How to Slash the Cost of an Undergraduate Education

If someone designed a new four-year residential college from scratch, Vance H. Fried with the Cato Institute contends, the cost would run about one fourth of what public research universities incur — and the quality of the instruction would be just as good. Tuitions could be slashed, and students wouldn’t have to enter a state of indentured servitude to get a college degree.

How would Fried do it? First, as he explains in, “Opportunities for Efficiency and Innovation: A Primer on How to Cut College Costs,” he would strip away all extraneous missions. No more diversion of undergraduate tuition revenues to support research, graduate programs or public service missions. The sole focus of undergraduate institutions would be… educating undergraduates.

Second, Fried would redesign the college to improve faculty productivity. Every faculty member would have to teach multiple classes. The mix of class sizes would change — there would be more giant survey classes, more micro-classes where intensive interaction can take place, and far fewer mid-sized classes that lack the economies of the former and the intimacy of the latter. He would refuse to perpetuate perennially under-subscribed classes, and he would judiciously deploy online teaching technologies.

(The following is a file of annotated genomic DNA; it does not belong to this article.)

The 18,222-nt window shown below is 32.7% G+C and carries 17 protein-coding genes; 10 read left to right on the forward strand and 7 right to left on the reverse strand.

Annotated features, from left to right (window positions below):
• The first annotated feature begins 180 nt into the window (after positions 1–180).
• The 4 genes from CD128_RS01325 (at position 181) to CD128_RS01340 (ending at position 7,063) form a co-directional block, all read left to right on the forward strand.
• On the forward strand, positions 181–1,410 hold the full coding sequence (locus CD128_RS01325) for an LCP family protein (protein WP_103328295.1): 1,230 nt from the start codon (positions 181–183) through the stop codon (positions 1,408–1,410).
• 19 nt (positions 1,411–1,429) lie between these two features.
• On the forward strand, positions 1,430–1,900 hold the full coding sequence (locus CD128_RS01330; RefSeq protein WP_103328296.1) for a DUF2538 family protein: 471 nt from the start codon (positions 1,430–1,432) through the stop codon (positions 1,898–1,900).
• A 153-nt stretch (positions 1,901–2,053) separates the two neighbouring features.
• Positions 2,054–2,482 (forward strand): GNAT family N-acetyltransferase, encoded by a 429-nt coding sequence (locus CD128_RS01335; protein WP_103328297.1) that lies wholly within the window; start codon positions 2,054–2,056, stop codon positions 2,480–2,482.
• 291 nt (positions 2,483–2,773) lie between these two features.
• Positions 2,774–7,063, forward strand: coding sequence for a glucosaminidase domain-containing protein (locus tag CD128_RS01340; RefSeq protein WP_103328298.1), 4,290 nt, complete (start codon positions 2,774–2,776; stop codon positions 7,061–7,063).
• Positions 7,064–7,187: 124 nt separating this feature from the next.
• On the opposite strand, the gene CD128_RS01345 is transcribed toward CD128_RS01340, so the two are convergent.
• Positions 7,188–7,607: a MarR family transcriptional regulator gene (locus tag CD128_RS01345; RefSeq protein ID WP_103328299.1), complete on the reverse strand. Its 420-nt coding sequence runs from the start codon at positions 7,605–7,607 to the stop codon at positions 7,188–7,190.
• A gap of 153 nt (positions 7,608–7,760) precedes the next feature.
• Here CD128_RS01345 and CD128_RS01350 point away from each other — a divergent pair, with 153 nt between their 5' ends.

Thirdly, Fried would eliminate administrative bloat. Colleges don’t need so many deans, department heads and support staff.

A final point: Fried’s scheme would pay compensation that is above average for small undergraduate colleges.

Most states, he argues, need to replace their centralized state higher ed bureaucracies with market-driven systems of higher education. They need to bust up public school cartels, which create geographic franchises for different institutions and/or or limit the number of professional schools, for medicine, engineering, or the like. They should foster innovation by encouraging pilot colleges to start with a clean slate and operate free from bureaucratic encumbrance. They should allow private colleges to receive state subsidies as long as they provide corresponding breaks in tuition. And finally, I would add, states should allow failing colleges to go out of business.

The current system of higher ed, in which dinosaur institutions are encased in bureaucratic sediment, is no longer functional. Top-down micro-management will not solve what ails colleges and universities today. Experimentation, market competition and a Darwinian survival of the fittest will.

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